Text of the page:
Last week I again had the pleasure of speaking about podcasting with my friend Joan Vinall-Cox’s class at the University of Toronto. This year she’s teaching Documentary Scripting.
I shared my own experiences with podcasting since I began in 2005, discussed the role of podcasting in communications today, and answered the students’ questions. I loved their questions!
Since the class, a few of the students have submitted additional queries, which I’m going to answer in my blog. So here goes…
Question: What should we do when we are stuck and are not able to think of a podcast topic? And how can we decide or know whether a topic will be interesting for an audience to listen to?
Answer: Writers, bloggers, speakers, podcasters and others face this challenge all the time. Sometimes when you’re stuck, the best thing to do is something else. Go for a walk, make a cup of tea, read some good writing, or listen to music that makes you feel good. Of course a deadline can offer more inspiration than anything else.
Many great ideas for podcast episodes come to me via friends on Twitter, Facebook and LinkedIn, from the mainstream media (including the Globe and Mail, which arrives with a thump at my front door at 4:30 a.m.), and in the many blogs I read and podcasts I tune into.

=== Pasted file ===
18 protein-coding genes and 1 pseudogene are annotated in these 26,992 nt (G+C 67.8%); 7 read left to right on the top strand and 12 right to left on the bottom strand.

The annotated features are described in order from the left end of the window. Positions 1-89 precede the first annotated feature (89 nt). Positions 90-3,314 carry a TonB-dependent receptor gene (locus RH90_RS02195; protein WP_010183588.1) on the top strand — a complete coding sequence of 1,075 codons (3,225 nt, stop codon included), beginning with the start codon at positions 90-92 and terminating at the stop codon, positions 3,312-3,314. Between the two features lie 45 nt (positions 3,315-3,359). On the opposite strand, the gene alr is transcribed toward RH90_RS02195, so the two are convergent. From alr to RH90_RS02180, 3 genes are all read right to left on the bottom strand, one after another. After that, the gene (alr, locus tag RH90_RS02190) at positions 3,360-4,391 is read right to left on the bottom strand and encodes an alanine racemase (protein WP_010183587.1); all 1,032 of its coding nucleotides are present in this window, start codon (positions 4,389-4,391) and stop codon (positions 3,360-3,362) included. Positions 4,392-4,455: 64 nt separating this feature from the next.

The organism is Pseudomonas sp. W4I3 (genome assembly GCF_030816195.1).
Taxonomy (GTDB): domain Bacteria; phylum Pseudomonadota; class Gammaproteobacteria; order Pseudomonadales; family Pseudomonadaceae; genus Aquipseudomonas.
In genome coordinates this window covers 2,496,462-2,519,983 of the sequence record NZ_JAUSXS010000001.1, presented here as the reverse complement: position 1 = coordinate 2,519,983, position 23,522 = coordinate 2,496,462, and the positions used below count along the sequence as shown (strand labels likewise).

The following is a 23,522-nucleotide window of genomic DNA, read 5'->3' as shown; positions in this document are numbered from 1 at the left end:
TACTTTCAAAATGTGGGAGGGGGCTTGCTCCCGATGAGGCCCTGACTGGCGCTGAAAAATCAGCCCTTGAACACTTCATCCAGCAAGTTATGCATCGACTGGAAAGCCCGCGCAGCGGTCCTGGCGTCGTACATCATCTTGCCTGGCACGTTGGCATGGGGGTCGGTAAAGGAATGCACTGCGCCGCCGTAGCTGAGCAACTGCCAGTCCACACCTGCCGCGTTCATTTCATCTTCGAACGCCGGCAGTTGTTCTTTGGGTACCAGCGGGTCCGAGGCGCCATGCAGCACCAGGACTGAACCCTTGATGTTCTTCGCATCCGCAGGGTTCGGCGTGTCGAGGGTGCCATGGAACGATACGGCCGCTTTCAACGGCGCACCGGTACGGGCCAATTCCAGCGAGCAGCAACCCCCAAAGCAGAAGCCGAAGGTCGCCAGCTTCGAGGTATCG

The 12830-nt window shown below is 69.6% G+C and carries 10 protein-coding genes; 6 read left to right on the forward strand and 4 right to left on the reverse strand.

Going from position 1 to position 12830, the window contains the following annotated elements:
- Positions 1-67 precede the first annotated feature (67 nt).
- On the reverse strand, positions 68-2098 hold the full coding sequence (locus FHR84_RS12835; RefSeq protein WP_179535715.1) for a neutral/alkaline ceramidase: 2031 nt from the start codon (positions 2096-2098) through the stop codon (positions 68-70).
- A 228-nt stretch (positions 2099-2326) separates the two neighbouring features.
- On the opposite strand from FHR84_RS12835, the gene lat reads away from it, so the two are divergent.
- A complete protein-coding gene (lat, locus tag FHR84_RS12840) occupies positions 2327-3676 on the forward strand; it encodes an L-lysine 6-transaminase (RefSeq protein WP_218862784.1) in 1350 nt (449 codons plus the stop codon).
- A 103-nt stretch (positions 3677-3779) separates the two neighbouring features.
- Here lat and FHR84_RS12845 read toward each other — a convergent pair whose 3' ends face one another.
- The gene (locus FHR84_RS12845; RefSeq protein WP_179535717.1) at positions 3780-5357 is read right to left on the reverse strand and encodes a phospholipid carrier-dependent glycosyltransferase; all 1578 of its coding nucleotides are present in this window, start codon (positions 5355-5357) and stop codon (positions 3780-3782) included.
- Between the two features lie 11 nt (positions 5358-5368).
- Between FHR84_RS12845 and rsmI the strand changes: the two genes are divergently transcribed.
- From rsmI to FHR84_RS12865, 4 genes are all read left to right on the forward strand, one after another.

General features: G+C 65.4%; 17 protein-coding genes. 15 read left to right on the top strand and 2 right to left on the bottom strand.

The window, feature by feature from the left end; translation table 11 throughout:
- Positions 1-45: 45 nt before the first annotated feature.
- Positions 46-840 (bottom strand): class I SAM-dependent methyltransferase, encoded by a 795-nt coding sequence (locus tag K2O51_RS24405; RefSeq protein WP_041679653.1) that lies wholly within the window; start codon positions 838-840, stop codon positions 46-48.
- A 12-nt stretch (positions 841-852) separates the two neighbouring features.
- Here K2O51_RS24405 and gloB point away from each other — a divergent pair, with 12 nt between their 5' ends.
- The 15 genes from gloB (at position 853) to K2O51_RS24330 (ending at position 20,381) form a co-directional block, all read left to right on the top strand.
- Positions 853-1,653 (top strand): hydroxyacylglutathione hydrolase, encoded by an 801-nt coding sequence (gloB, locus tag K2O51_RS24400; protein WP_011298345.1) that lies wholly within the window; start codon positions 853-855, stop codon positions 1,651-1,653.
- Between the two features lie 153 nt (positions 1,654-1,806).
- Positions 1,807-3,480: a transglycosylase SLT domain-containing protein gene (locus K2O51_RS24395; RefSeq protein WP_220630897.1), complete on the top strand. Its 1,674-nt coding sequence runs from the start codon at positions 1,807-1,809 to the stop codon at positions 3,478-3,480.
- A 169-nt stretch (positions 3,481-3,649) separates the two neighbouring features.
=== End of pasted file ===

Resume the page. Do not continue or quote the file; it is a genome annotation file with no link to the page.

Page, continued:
If your podcast caters to a particular audience, you should have a good idea of what they want to hear about. Ask them! If you encourage listener comments and suggestions, you are likely to receive some.
Ideally, your podcast should focus on a specific subject area. If you zero in on your area of expertise or interest, you might be able to come up with an editorial calendar, where you plan your podcast topics in a logical order. Sure, you could react sometimes to news or special discoveries, but for the most part you would stick to your plan. When I work with organizations on their podcasts, I suggest that they create an editorial calendar.
As for the second part of your question, about deciding whether a topic is interesting: Please do encourage feedback from listeners. And check your web statistics as well as the numbers of podcast downloads and subscribers. These stats will reveal a lot about the preferences of your audience.
Fellow podcasters, what would you add to my answer?